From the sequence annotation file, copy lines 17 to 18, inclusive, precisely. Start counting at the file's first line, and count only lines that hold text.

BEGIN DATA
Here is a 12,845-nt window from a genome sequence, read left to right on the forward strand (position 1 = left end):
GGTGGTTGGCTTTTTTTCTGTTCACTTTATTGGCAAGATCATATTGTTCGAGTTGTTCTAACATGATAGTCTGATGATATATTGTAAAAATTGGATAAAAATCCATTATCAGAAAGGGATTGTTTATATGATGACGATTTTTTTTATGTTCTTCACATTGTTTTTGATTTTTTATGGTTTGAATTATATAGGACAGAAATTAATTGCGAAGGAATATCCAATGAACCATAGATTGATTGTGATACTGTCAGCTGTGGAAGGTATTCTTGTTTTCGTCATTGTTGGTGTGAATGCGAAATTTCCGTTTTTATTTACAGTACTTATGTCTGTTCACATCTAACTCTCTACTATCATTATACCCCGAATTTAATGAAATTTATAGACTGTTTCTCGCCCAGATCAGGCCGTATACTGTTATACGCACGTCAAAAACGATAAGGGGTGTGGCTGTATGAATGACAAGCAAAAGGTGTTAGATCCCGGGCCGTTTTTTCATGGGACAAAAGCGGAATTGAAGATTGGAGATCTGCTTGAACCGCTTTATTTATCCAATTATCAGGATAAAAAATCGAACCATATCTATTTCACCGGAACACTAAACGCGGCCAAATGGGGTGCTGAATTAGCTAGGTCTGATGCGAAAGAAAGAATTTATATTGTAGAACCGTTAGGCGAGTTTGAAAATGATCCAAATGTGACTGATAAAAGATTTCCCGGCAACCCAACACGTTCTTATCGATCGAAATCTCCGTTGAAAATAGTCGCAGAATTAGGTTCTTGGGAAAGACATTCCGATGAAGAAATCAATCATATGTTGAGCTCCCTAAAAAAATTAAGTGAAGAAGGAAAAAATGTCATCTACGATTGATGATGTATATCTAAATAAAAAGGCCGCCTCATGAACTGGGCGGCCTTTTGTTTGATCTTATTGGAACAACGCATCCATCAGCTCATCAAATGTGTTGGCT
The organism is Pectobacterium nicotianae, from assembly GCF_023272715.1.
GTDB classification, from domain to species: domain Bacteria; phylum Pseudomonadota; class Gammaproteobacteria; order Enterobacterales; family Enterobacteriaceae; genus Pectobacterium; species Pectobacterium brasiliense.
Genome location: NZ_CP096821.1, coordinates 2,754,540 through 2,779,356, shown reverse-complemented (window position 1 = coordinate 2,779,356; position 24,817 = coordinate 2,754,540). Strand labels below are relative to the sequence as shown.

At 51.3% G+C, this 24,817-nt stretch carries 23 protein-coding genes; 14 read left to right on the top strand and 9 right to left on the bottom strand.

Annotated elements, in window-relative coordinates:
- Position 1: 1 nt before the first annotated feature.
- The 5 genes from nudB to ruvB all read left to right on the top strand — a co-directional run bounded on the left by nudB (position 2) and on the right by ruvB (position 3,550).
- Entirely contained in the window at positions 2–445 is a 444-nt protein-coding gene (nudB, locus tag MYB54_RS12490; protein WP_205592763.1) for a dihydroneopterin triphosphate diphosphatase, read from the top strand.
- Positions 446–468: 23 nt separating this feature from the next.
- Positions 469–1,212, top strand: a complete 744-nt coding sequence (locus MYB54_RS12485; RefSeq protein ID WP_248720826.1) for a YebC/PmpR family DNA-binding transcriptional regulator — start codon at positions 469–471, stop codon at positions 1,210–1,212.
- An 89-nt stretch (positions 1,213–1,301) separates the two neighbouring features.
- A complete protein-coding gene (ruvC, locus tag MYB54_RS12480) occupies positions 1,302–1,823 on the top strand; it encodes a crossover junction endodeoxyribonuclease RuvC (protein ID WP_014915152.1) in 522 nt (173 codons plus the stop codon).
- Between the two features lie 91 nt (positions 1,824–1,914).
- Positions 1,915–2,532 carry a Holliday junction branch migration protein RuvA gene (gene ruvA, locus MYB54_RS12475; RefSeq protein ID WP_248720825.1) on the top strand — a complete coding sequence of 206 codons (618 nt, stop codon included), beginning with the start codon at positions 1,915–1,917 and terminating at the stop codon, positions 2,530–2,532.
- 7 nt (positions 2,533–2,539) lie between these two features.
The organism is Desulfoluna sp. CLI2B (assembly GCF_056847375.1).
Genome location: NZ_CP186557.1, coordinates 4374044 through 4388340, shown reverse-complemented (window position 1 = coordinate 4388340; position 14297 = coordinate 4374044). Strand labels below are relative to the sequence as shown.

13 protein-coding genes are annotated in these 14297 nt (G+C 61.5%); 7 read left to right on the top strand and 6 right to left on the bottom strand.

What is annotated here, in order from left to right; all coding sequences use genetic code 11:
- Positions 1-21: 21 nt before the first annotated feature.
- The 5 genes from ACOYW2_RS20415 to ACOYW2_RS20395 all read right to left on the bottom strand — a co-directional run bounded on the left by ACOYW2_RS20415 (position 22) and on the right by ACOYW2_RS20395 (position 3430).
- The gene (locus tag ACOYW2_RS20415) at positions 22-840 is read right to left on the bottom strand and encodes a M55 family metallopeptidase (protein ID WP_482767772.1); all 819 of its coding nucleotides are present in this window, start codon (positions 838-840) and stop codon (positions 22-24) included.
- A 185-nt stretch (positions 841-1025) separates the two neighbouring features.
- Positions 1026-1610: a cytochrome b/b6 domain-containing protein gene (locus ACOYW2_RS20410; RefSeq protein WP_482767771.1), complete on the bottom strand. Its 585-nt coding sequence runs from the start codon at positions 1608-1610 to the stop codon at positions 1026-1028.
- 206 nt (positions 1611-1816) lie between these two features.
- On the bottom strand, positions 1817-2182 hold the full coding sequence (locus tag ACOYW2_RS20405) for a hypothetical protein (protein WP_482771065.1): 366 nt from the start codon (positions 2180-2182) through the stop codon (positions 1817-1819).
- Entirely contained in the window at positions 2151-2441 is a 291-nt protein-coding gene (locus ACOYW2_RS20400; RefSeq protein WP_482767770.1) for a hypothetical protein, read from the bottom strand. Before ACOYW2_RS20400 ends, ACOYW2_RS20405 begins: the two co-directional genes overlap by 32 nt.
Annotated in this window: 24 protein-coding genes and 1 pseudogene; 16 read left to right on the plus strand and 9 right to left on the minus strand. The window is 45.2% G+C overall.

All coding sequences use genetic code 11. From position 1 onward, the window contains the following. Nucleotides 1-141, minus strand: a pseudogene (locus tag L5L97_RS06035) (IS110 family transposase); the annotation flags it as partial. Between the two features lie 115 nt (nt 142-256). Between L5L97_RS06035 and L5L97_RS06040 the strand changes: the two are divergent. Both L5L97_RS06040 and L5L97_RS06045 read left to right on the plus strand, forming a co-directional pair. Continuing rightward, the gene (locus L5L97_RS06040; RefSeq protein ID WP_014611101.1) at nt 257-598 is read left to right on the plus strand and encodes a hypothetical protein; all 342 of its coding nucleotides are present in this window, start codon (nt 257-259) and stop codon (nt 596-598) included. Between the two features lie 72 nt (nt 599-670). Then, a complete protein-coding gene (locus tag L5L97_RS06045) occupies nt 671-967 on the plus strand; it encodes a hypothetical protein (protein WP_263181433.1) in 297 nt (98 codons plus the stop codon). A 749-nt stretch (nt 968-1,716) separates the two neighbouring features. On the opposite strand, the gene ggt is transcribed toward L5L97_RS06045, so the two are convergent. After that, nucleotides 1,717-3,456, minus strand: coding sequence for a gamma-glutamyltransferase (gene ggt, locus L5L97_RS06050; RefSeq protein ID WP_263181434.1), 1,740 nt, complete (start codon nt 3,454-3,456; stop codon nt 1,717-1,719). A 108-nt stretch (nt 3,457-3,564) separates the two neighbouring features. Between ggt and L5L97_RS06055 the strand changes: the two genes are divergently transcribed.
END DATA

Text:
- 7 nt (positions 2,533–2,539) lie between these two features.
The organism is Desulfoluna sp. CLI2B (assembly GCF_056847375.1).